Whatever conclusions you may come to, there’s no denying that The Taint is an atrocity of bad taste, misogynous, old-school gore effects, rubber cocks and a real angry hottie in Misandra who wields any weapon she can get her man hating survivalist hands on, although I’d have liked to see more of her before the movie ended. But that’s a completely different movie as this one is all about Phil O’Ginny and the encounters he makes on his journey.


It’s fair to say that The Taint is something of a survival horror road movie with elements of dark comedy, exploitation and trash cinema, where each character tells their path there through flashbacks, and it works really well. An exciting and out there piece that definitely will appeal to fans of wild and crazy movies in the vain of John Waters, Lloyd Kaufman’s Troma classics, Peter Jackson’s early Kiwi-splatters and the J-Gore gang Yoshihiro Nishimura, Nobura Iguchi and Kengo Kaji spun at maximum level in a blender for just over an hour.

Bolduc not only co-directed the movie with Dan Nelson, he also wrote the script, co edited the movie, scored several original pieces of music – of which some have a great eighties exploitation vibe going for them, he also headlined the piece and held several other important parts on production. And the final result is a great first feature to grow from. The Taint certainly has a lot going for it, there’s value at stake, interesting characters, well paced and never to long between beats and it’s a fun, blood-drenched movie to say the least.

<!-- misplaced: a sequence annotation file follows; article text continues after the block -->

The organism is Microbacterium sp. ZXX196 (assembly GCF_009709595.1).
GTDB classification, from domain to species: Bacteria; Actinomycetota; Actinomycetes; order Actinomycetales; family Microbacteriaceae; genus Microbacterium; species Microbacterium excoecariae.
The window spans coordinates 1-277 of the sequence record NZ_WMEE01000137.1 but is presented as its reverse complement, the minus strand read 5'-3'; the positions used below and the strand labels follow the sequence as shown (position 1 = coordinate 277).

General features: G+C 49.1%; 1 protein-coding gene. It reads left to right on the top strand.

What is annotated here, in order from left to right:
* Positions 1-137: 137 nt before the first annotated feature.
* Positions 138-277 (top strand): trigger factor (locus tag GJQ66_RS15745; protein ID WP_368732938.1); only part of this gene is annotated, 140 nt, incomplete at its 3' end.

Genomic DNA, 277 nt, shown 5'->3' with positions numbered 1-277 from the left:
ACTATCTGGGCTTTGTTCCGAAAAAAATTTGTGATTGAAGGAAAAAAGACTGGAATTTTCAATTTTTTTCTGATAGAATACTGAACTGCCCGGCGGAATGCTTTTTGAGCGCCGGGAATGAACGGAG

A minor detail problem that I have with The Taint is that it’s just a too good a looking movie. This is one flick that I’d have loved to see gritty, grainy and trashy because it definitely has a great Grindhouse vibe to it, and I’m sure that some grain and grit would have looked magnificent on here.

A well spent seventy minutes if you like surreal horror with plenty of freaky moments and a non-linear narrative. The Taint delivers the goods and the goo, and definitely is a movie that fan’s of obscure, provocative and fun movies want to get their hands on. It’s a phallophobic’s nightmare, and a misogynist’s wet dream that comes together in a sleazy and violent riot that stands as a testament to guerrilla filmmaking in the independent realm, and once again proves that it can be done, as long as you hold a passion for filmmaking. That important key which is very perceptible in The Taint!